1. Focus on the trend
What do you see when you look at this picture?
Median household income
I see a disturbing trend. I see this because I want to focus on the underlying structure of the economy, and the most straightforward way to do this is to compare successive business cycle peaks: 1979 to 1989 to 2008.
In these years the economy was operating at its full potential, and incomes reflect the underlying productive capacity of businesses and the labour supply of individuals.
The typical household is now no better off, indeed about $3,000 worse off, than it was in the mid to late 1970s, in spite of 35 years of economic growth.
But others don’t see it this way. One observer has gone so far to say that:
while it may be true that over the whole 35-year period covered, the middle class’s income performance stagnated, that was owing to an exceptional period in the 1980s and 90s. Since 1998, income growth for the middle and lower classes nearly matched the increase for top earners.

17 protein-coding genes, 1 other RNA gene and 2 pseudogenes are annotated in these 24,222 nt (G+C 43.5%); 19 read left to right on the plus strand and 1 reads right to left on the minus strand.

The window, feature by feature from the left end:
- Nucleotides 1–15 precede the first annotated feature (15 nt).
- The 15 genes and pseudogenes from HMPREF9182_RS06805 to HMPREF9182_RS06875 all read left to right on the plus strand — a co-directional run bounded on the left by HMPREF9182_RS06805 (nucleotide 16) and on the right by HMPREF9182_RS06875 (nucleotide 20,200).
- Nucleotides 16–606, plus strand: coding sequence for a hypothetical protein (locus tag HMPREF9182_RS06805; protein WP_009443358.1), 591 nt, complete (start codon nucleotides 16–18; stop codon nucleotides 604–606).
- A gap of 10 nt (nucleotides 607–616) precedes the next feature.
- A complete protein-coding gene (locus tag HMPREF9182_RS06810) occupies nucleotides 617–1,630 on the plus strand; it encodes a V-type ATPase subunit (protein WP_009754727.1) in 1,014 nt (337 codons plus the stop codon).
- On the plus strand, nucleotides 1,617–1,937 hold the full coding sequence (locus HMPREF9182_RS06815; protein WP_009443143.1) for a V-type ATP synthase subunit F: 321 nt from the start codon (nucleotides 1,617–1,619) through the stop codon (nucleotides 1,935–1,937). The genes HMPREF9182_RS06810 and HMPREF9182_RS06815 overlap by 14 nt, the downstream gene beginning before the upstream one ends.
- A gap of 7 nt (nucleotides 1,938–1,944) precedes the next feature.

… the picture painted by looking at the entire 35-year period is heavily skewed by the fact that there were two unrepresentative decades in the middle.
This is a very different focus on what is the appropriate underlying trend, one that views 20 of the last 35 years as a temporary aberration, and the remaining 15 years, associated with a run-up of resource prices, as permanent.
I don’t see commodity prices increasing indefinitely, and don’t see the last 15 years revealing the changes in the underlying structure of the economy and the jobs market.
The fact that a sustained resource boom has not increased median incomes higher than they were at the past economic booms suggests an underlying structural change that is working against the typical household.